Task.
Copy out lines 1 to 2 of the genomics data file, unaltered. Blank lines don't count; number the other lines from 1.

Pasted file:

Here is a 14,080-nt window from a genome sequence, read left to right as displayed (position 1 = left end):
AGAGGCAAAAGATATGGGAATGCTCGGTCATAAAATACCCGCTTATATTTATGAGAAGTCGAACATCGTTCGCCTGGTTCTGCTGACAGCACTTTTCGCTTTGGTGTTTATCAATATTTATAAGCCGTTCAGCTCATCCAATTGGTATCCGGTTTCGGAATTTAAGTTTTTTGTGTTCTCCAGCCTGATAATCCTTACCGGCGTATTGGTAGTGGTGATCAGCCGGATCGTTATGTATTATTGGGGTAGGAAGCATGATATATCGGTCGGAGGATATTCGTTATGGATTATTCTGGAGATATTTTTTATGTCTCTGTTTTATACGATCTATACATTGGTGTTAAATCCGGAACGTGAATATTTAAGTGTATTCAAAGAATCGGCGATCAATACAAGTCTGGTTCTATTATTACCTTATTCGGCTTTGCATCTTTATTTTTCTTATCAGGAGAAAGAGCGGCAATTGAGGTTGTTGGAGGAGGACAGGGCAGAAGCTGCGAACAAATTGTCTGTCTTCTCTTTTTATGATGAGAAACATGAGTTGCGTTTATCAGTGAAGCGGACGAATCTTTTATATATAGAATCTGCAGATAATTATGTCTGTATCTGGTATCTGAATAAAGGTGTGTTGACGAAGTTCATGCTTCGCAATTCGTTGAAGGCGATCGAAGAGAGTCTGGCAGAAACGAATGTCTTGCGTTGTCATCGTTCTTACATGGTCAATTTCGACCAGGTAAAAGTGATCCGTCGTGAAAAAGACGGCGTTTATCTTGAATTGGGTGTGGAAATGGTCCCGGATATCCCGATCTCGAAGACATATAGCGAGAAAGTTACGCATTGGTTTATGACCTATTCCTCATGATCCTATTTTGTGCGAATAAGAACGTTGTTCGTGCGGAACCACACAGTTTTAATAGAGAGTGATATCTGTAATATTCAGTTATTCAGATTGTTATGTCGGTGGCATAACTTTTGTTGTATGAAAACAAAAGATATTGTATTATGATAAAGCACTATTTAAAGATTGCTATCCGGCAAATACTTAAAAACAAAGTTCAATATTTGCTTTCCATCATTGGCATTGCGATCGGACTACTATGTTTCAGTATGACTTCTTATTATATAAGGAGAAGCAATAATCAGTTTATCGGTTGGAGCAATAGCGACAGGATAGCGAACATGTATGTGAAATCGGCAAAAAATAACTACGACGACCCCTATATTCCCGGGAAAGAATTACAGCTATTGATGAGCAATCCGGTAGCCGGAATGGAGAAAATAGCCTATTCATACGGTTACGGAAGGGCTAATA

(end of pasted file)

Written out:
Here is a 14,080-nt window from a genome sequence, read left to right as displayed (position 1 = left end):
AGAGGCAAAAGATATGGGAATGCTCGGTCATAAAATACCCGCTTATATTTATGAGAAGTCGAACATCGTTCGCCTGGTTCTGCTGACAGCACTTTTCGCTTTGGTGTTTATCAATATTTATAAGCCGTTCAGCTCATCCAATTGGTATCCGGTTTCGGAATTTAAGTTTTTTGTGTTCTCCAGCCTGATAATCCTTACCGGCGTATTGGTAGTGGTGATCAGCCGGATCGTTATGTATTATTGGGGTAGGAAGCATGATATATCGGTCGGAGGATATTCGTTATGGATTATTCTGGAGATATTTTTTATGTCTCTGTTTTATACGATCTATACATTGGTGTTAAATCCGGAACGTGAATATTTAAGTGTATTCAAAGAATCGGCGATCAATACAAGTCTGGTTCTATTATTACCTTATTCGGCTTTGCATCTTTATTTTTCTTATCAGGAGAAAGAGCGGCAATTGAGGTTGTTGGAGGAGGACAGGGCAGAAGCTGCGAACAAATTGTCTGTCTTCTCTTTTTATGATGAGAAACATGAGTTGCGTTTATCAGTGAAGCGGACGAATCTTTTATATATAGAATCTGCAGATAATTATGTCTGTATCTGGTATCTGAATAAAGGTGTGTTGACGAAGTTCATGCTTCGCAATTCGTTGAAGGCGATCGAAGAGAGTCTGGCAGAAACGAATGTCTTGCGTTGTCATCGTTCTTACATGGTCAATTTCGACCAGGTAAAAGTGATCCGTCGTGAAAAAGACGGCGTTTATCTTGAATTGGGTGTGGAAATGGTCCCGGATATCCCGATCTCGAAGACATATAGCGAGAAAGTTACGCATTGGTTTATGACCTATTCCTCATGATCCTATTTTGTGCGAATAAGAACGTTGTTCGTGCGGAACCACACAGTTTTAATAGAGAGTGATATCTGTAATATTCAGTTATTCAGATTGTTATGTCGGTGGCATAACTTTTGTTGTATGAAAACAAAAGATATTGTATTATGATAAAGCACTATTTAAAGATTGCTATCCGGCAAATACTTAAAAACAAAGTTCAATATTTGCTTTCCATCATTGGCATTGCGATCGGACTACTATGTTTCAGTATGACTTCTTATTATATAAGGAGAAGCAATAATCAGTTTATCGGTTGGAGCAATAGCGACAGGATAGCGAACATGTATGTGAAATCGGCAAAAAATAACTACGACGACCCCTATATTCCCGGGAAAGAATTACAGCTATTGATGAGCAATCCGGTAGCCGGAATGGAGAAAATAGCCTATTCATACGGTTACGGAAGGGCTAATA